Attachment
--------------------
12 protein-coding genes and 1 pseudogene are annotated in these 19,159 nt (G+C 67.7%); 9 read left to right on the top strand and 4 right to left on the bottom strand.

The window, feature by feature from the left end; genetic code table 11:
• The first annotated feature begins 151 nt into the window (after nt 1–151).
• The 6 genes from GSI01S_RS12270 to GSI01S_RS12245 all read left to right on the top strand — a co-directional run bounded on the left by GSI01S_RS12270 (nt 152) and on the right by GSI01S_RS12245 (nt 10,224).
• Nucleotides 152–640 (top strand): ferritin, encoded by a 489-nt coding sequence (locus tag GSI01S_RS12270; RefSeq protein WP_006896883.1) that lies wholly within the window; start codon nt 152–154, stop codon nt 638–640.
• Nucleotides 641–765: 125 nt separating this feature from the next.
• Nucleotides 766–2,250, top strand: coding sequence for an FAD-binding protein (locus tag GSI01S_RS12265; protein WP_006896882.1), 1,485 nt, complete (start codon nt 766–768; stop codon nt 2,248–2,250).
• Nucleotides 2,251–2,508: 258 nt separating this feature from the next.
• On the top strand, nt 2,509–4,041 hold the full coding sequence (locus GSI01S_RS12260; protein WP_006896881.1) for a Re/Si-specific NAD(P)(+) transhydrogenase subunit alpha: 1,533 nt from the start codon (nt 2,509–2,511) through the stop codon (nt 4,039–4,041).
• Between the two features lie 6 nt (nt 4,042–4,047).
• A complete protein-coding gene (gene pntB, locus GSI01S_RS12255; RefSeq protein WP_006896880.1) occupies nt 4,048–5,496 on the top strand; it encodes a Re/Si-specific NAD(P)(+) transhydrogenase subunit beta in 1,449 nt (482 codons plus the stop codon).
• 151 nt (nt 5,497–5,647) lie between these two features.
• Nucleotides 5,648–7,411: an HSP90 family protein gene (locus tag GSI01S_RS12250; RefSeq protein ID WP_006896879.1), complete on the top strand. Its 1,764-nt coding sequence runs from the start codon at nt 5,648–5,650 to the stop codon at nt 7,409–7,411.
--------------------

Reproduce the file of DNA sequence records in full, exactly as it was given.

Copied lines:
12 protein-coding genes and 1 pseudogene are annotated in these 19,159 nt (G+C 67.7%); 9 read left to right on the top strand and 4 right to left on the bottom strand.

The window, feature by feature from the left end; genetic code table 11:
• The first annotated feature begins 151 nt into the window (after nt 1–151).
• The 6 genes from GSI01S_RS12270 to GSI01S_RS12245 all read left to right on the top strand — a co-directional run bounded on the left by GSI01S_RS12270 (nt 152) and on the right by GSI01S_RS12245 (nt 10,224).
• Nucleotides 152–640 (top strand): ferritin, encoded by a 489-nt coding sequence (locus tag GSI01S_RS12270; RefSeq protein WP_006896883.1) that lies wholly within the window; start codon nt 152–154, stop codon nt 638–640.
• Nucleotides 641–765: 125 nt separating this feature from the next.
• Nucleotides 766–2,250, top strand: coding sequence for an FAD-binding protein (locus tag GSI01S_RS12265; protein WP_006896882.1), 1,485 nt, complete (start codon nt 766–768; stop codon nt 2,248–2,250).
• Nucleotides 2,251–2,508: 258 nt separating this feature from the next.
• On the top strand, nt 2,509–4,041 hold the full coding sequence (locus GSI01S_RS12260; protein WP_006896881.1) for a Re/Si-specific NAD(P)(+) transhydrogenase subunit alpha: 1,533 nt from the start codon (nt 2,509–2,511) through the stop codon (nt 4,039–4,041).
• Between the two features lie 6 nt (nt 4,042–4,047).
• A complete protein-coding gene (gene pntB, locus GSI01S_RS12255; RefSeq protein WP_006896880.1) occupies nt 4,048–5,496 on the top strand; it encodes a Re/Si-specific NAD(P)(+) transhydrogenase subunit beta in 1,449 nt (482 codons plus the stop codon).
• 151 nt (nt 5,497–5,647) lie between these two features.
• Nucleotides 5,648–7,411: an HSP90 family protein gene (locus tag GSI01S_RS12250; RefSeq protein ID WP_006896879.1), complete on the top strand. Its 1,764-nt coding sequence runs from the start codon at nt 5,648–5,650 to the stop codon at nt 7,409–7,411.